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'Very Nice!': Kazakhstan, Outraged No More, Embraces Borat In New Slogan

New videos from Kazakhstan's tourism board turn the fictional journalist Borat's catchphrase "Very nice!" into a slogan to promote the Central Asian country.
Kazakhstan Travel / Screenshot by NPR
New videos from Kazakhstan's tourism board turn the fictional journalist Borat's catchphrase "Very nice!" into a slogan to promote the Central Asian country.

The first Borat movie sparked anger in Kazakhstan for its portrayal of Kazakhstanis as coarse and backward. But the sequel, which was just released, is getting a warmer reception: Kazakhstan's tourism board is using Borat's famous catchphrase "Very nice!" as its new slogan.

The phrase is the centerpiece of a new ad campaign, punctuating videos that highlight Kazakhstan's natural beauty, architecture and culture. The goal is to give people a look at a nation that the tourism agency says is Asia's best-kept secret.

While people in the videos declare the country "very nice," they don't do full-on imitations of Sacha Baron Cohen's lampoonish character – suggesting Kazakhstan might retain its status as a refuge for people who have tired of hearing friends mimic Borat's nasal exclamations such as "Mah wife!"


The first Borat film ignited outrage in Kazakhstan in 2006, prompting officials to scramble to present their young country in a true light — and to raise the possibility of a lawsuit against Cohen.

No, a Kazakhstan Embassy spokesman told NPR at the time, women in the former Soviet republic were never forced to ride on the outside of buses. And Kazakhstanis do not drink fermented horse urine – the country's traditional drink is fermented horse milk.

Cohen has said he chose Kazakhstan for his satirical mockumentaries because it's a real country about which most Americans knew little. But while the films poke fun at their nation, some Kazakhstanis say it's actually the U.S., with its interwoven traditions of freedom and discrimination, that is Cohen's main target.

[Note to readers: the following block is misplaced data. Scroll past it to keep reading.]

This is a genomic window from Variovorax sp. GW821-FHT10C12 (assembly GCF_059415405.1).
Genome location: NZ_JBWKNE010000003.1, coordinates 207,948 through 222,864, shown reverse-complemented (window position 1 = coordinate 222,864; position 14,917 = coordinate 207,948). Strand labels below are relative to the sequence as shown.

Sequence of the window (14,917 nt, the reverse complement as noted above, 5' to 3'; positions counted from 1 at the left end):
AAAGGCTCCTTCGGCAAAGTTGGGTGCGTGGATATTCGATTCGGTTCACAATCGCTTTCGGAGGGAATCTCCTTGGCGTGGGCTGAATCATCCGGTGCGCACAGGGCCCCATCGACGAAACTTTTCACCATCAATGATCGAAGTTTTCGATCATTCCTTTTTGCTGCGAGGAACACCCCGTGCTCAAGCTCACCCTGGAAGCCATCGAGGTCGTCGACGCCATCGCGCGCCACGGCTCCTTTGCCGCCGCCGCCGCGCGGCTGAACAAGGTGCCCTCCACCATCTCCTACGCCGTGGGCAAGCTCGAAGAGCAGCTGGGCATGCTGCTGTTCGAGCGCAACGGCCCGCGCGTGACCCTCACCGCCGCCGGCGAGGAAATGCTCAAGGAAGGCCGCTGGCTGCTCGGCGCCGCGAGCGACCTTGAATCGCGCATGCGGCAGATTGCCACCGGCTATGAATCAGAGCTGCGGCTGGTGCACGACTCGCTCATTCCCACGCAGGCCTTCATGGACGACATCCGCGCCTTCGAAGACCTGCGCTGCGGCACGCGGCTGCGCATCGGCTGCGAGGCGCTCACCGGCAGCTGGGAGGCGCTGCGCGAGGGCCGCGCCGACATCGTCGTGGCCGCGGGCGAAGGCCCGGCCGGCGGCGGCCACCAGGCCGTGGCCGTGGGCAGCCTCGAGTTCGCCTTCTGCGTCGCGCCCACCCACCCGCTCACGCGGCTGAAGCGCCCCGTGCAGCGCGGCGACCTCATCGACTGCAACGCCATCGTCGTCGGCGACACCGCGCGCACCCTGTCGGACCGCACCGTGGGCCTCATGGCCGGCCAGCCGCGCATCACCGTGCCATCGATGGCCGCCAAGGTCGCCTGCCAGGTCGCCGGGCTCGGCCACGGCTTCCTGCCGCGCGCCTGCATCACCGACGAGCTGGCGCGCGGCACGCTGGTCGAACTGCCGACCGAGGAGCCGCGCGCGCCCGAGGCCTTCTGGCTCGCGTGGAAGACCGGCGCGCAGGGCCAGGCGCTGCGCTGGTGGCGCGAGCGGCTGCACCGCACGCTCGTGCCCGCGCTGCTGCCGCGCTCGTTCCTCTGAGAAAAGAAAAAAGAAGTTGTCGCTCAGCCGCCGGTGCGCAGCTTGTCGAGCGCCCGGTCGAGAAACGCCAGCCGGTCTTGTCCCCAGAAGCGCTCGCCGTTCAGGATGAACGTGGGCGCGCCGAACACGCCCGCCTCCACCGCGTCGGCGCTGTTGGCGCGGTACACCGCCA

"I think that first you need to carefully review the first film and, in the end, understand that apart from the name of the country, Borat has nothing at all to do with Kazakhstan," Fariza Abdraimova, a student in Almaty, Kazakhstan's largest city, told Radio Free Europe. "This is a parody of American society."

As it released the new ad campaign, Kazakhstan Travel asked, "How can you describe a place this surprising in just two words? As a wise man onсe said, 'Very nice!' "


Not everyone is laughing. The Kazakh American Association recently issued a letter to Amazon Prime Video, which is streaming the new film online, accusing Cohen of attacking and dangerously oversimplifying "a highly vulnerable and underrepresented minority ethnic group."

And the author and mathematician Nassim Nicholas Taleb has accused the Borat movie of being racist and degrading, saying its creators have been given a "free pass" because the parody targets Rudy Giuliani, an ally of President Trump's.

A lively debate over how best to view the film is playing out on the Kazakh American Association's Facebook page. There, some are calling for lawsuits against Cohen. But others said the lawsuits and anger should be directed instead at Kazakhstan's leaders, calling on them to improve conditions in the oil-rich country.

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